Global economic uncertainty has led to a stalled tech IPO market and decreased merger and acquisition activity overall, but enterprise IT’s continuing shift to cloud computing and increased customer demands for analytics and as-a-service offerings mean M&A deals in corporate technology are still happening at a healthy rate.

Kris Blackmon, Head of Channel Communities

April 20, 2016

2 Min Read
Lexmark Agrees to Takeover by Chinese Consortium

Global economic uncertainty has led to a stalled tech IPO market and decreased merger and acquisition activity overall, but enterprise IT’s continuing shift to cloud computing and increased customer demands for analytics and as-a-service offerings mean M&A deals in corporate technology are still happening at a healthy rate.

Lexmark (LXK), the printer giant that began as IBM’s low-end desktop printing division and announced last year it was exploring strategic alternatives in light of plummeting stock prices, announced a merger agreement with a China-based consortium on Tuesday. The company has been aggressive in its attempt to move beyond hardware, including a $1 billion acquisition of software provider Kofax in 2015. That deal left Lexmark with a significant amount of debt that revenues have yet to offset.

Lexmark’s situation mirrors, on a smaller scale, that of its former parent company. IBM announced its lowest revenue in 14 years yesterday as it struggles to execute a pivot from hardware giant to solutions provider.  Other industry leaders with strong roots in printer hardware are facing similar struggles, as reported in the Wall Street Journal. Revenues from HP Inc. (HP) dropped a quarter for the three months ending in January, and Xerox’s sales have been in a steady decline for years.

Apex Technology, a Shenzhen-listed seller of printer cartridges, is leading the Lexmark takeover together with private equity fund PAG Asia Capital, one of Asia’s largest private equity firms. Also in the consortium is Legend Capital, a division of Legend Holdings, which is one of the largest diversified holding operations in China (as well as being Lenovo’s biggest shareholder). The merger is the latest example of Chinese-led M&A activity attempting to combat slow domestic markets, coming just two months after Ingram Micro’s announcement it was being acquired for $6 billion by Tianjin Tianhai, a division of Chinese conglomerate HNA Group.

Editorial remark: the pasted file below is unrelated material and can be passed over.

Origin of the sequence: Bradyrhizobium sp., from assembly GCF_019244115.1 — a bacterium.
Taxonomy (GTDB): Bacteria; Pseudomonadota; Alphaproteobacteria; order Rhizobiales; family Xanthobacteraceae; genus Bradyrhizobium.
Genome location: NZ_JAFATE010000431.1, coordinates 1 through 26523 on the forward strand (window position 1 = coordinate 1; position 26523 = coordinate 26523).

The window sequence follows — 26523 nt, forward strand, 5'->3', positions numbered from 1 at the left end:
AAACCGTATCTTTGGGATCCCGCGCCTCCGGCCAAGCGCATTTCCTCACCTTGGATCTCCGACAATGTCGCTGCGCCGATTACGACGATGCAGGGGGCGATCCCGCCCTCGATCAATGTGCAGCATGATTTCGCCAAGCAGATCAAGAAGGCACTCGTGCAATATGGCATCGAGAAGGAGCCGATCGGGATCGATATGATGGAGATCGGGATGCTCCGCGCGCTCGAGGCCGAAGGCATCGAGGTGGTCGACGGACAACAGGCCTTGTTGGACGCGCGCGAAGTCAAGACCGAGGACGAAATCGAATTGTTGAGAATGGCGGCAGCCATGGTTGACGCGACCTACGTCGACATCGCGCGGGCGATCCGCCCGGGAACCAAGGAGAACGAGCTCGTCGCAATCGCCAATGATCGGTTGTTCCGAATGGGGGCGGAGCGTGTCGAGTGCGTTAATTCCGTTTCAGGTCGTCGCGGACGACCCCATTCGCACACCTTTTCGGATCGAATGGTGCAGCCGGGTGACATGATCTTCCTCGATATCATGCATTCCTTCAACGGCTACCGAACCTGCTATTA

Though Lexmark shareholders may feel lukewarm about the selling price, the deal holds interesting potential. Last year, a state-owned Chinese fund invested over $77 million in Apex as part of a broader effort to support China’s semiconductor industry. And Legend’s experience in the U.S. tech market via Lenovo should help the group navigate any regulatory hurdles.

Read more about:

MSPs

About the Author(s)

Kris Blackmon

Head of Channel Communities, Zift Solutions

Kris Blackmon is head of channel communities at Zift Solutions. She previously worked as chief channel officer at JS Group, and as senior content director at Informa Tech and project director of the MSP 501er Community. Blackmon is chair of CompTIA's Channel Development Advisory Council and operates KB Consulting. You may follow her on LinkedIn and @zift on X.

Free Newsletters for the Channel
Register for Your Free Newsletter Now

You May Also Like